December 7, 2015

Contrarieties

Posted in Advent, Atonement, Christmastide, David, Eastertide, Good Friday, Light of the World, Redeemer, Resurrection, Shepherd, Son of God, Son of Man, Suffering Servant tagged , , , at 10:57 pm by Teresa Roberts Johnson

Heaven’s herald bore the glorious news
Of the Child a Virgin pure would bear:
Servant, yet Heaven’s everlasting Heir
And Son of David, monarch of the Jews,

Heaven’s army stormed the grassy plain
Near David’s city, lowly Bethlehem,
Overcoming shepherd-warriors, David’s kin,
With the battle cry that peace on earth would reign.

Heaven’s King walked justly among men
To heal the sick and bring to life the dead,
To feed the hungry pilgrims living bread,
To preach deliverance from every sin.

Heaven’s Face turned from the Son of Man
And plunged the earth in darkness deep
When Light and Life hung on the curséd tree
To suffer, bleed, and die, yet rise again.

Copyright © 2015 by Teresa Roberts Johnson (All rights reserved)


1 Corinthians 1:18 For the preaching of the cross is to them that perish foolishness; but unto us which are saved it is the power of God.

December 24, 2013

Sonnet to Bethlehem

Posted in Christmastide, David, Incarnation, Shepherd, Son of God, The Eucharist, The Trinity, Word at 4:45 pm by Teresa Roberts Johnson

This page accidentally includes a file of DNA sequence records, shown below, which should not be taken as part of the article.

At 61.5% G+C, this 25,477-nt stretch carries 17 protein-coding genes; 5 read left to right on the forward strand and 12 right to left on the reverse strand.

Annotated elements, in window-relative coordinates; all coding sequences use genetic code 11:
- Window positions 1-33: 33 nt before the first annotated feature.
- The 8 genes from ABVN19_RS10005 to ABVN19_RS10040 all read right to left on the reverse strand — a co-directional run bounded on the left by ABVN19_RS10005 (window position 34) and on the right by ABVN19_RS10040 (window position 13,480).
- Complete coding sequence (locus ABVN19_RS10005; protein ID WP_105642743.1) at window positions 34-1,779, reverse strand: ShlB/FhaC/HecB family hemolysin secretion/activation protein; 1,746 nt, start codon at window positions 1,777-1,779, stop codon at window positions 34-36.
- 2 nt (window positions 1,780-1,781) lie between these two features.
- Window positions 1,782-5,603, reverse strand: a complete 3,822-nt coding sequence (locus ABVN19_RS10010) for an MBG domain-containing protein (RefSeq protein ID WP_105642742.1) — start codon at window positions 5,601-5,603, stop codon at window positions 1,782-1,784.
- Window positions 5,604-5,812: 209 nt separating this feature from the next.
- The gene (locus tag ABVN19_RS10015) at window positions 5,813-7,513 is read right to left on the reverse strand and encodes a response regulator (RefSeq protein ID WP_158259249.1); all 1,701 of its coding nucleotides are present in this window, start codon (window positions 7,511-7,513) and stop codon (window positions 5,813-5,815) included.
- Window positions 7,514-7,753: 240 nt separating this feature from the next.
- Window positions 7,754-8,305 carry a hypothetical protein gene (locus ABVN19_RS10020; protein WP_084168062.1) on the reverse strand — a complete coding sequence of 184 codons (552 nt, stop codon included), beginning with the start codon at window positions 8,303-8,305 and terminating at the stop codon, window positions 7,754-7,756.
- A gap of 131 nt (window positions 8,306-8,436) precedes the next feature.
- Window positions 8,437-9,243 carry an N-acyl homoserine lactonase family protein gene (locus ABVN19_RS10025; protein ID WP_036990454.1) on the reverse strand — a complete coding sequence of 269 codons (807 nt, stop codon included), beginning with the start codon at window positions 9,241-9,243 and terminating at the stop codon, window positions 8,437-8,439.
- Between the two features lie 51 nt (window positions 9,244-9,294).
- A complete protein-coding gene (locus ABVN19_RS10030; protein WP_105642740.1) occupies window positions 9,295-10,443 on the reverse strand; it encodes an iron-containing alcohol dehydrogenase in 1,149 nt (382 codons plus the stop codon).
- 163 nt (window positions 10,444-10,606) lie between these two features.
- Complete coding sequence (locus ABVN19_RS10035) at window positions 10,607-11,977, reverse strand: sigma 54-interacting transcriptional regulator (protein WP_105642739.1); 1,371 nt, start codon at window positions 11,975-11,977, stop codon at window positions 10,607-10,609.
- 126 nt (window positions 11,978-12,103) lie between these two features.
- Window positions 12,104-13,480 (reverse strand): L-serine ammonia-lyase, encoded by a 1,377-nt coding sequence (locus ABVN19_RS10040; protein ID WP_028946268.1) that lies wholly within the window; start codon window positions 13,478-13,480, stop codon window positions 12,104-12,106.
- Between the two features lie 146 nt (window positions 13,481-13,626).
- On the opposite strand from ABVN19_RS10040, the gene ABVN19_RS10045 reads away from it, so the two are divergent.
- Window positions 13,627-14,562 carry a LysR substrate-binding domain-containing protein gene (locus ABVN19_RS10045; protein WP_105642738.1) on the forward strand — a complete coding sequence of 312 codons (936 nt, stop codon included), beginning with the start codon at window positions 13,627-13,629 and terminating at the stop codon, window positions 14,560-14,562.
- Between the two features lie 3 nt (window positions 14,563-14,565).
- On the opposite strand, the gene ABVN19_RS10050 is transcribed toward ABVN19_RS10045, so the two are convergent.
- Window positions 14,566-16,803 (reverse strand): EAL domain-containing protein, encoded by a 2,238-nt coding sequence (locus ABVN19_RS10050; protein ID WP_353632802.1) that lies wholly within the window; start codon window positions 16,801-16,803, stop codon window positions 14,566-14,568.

House of Bread, be chancel to the Bread of Life tonight,
Receive the blessed body of the Savior, Jesus Christ.
Enfold the Word proceeding from the Father up on high,
And tune your soul to hear the sounds that fill the starry sky
As shepherds hear the angel tell of peace and God’s good will
Brought by the Shepherd who protects His sheep from every ill.
The second Adam, sent to bear the burden of our toils,
With bloody brow our bread will win and take the Victor’s spoils.
Man does not live by bread alone, but by the Word of God,
Yet here the Bread and Word converge, and every heart is awed.
Birthplace of David, bend the knee to David’s greater Son,
For in Him dwells the fullness of the Godhead three in one.
O Bethlehem, once lowly town, now rise to greet your King.
Naomi’s night of grief has passed, and now hosannas ring.

Copyright © 2013 by Teresa Roberts Johnson (All rights reserved)